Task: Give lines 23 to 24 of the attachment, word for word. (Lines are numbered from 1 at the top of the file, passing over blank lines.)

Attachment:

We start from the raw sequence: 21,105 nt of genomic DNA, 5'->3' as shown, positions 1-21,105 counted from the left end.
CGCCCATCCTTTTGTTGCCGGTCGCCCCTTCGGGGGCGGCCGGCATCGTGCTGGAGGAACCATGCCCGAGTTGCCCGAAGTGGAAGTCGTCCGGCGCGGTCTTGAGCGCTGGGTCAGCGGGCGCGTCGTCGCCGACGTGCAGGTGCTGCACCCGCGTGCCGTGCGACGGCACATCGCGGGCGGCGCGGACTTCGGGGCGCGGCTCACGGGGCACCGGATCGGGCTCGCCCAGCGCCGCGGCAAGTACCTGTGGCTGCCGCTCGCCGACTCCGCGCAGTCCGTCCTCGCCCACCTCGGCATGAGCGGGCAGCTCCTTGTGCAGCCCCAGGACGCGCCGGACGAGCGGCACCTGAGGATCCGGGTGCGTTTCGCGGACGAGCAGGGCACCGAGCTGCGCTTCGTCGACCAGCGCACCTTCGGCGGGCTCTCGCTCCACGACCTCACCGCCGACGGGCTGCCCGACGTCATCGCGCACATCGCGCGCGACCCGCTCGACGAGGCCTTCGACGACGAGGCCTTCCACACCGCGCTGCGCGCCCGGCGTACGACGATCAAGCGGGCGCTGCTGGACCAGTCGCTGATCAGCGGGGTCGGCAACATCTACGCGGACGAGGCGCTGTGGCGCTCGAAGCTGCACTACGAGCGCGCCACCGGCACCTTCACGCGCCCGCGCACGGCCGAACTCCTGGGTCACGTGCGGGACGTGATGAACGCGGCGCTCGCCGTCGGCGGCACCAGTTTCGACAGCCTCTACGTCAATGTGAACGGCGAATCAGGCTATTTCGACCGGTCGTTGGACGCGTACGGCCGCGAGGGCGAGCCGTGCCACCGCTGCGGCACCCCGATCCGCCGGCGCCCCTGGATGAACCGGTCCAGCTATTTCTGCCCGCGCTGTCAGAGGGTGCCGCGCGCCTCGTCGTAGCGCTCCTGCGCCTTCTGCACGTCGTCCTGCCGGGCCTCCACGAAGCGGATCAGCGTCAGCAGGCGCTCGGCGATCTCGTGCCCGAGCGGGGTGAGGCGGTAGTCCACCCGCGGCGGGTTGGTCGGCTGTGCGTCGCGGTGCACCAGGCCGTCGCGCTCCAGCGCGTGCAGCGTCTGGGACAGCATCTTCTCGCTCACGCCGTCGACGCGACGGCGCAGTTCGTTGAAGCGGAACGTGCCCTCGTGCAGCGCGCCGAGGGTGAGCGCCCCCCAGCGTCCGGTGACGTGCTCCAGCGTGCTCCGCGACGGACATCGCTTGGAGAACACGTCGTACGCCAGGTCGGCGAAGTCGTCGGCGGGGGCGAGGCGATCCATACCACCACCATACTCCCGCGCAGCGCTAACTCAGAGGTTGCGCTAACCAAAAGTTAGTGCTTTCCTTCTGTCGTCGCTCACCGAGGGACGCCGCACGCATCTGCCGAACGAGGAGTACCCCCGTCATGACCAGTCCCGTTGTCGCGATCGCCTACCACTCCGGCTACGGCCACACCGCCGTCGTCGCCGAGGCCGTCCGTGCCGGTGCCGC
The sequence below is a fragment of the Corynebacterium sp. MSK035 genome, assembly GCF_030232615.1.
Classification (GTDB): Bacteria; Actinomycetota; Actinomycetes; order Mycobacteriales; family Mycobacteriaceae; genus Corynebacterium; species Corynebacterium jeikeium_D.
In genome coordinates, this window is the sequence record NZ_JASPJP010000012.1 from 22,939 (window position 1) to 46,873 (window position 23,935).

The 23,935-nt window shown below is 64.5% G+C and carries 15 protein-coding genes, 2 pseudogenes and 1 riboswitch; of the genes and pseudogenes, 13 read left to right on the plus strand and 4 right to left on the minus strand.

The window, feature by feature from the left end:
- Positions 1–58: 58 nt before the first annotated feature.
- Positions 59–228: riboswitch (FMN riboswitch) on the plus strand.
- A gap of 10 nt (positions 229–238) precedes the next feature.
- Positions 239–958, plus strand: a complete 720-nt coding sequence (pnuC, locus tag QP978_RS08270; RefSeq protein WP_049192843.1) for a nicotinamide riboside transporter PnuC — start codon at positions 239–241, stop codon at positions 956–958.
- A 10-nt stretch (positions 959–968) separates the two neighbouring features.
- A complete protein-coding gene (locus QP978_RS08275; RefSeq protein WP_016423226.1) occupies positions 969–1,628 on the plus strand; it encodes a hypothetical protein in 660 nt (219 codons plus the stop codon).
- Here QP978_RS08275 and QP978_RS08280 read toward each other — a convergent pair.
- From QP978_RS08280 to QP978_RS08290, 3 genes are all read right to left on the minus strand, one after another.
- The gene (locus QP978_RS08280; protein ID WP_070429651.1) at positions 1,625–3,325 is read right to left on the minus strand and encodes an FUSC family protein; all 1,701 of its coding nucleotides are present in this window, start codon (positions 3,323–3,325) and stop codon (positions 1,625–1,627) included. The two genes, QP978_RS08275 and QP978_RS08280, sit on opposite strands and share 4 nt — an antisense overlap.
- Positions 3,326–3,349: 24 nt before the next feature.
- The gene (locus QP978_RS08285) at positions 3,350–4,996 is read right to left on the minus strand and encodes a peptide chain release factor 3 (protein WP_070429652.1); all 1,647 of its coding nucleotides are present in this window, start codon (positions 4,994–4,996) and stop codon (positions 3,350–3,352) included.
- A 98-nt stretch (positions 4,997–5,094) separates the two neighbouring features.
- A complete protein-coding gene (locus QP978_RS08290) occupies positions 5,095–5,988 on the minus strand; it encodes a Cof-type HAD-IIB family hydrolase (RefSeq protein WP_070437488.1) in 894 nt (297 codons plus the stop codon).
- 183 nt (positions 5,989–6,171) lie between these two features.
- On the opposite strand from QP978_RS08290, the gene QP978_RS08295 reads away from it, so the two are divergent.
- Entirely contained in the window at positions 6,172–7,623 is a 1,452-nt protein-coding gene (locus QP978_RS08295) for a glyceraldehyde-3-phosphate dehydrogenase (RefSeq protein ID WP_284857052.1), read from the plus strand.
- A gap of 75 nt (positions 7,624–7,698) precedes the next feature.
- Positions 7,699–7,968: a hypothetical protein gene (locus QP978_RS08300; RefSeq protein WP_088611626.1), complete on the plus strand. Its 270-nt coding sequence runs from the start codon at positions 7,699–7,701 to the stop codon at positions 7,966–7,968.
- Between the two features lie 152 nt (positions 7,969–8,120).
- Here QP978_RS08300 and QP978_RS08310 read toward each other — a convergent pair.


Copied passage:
- Entirely contained in the window at positions 6,172–7,623 is a 1,452-nt protein-coding gene (locus QP978_RS08295) for a glyceraldehyde-3-phosphate dehydrogenase (RefSeq protein ID WP_284857052.1), read from the plus strand.
- A gap of 75 nt (positions 7,624–7,698) precedes the next feature.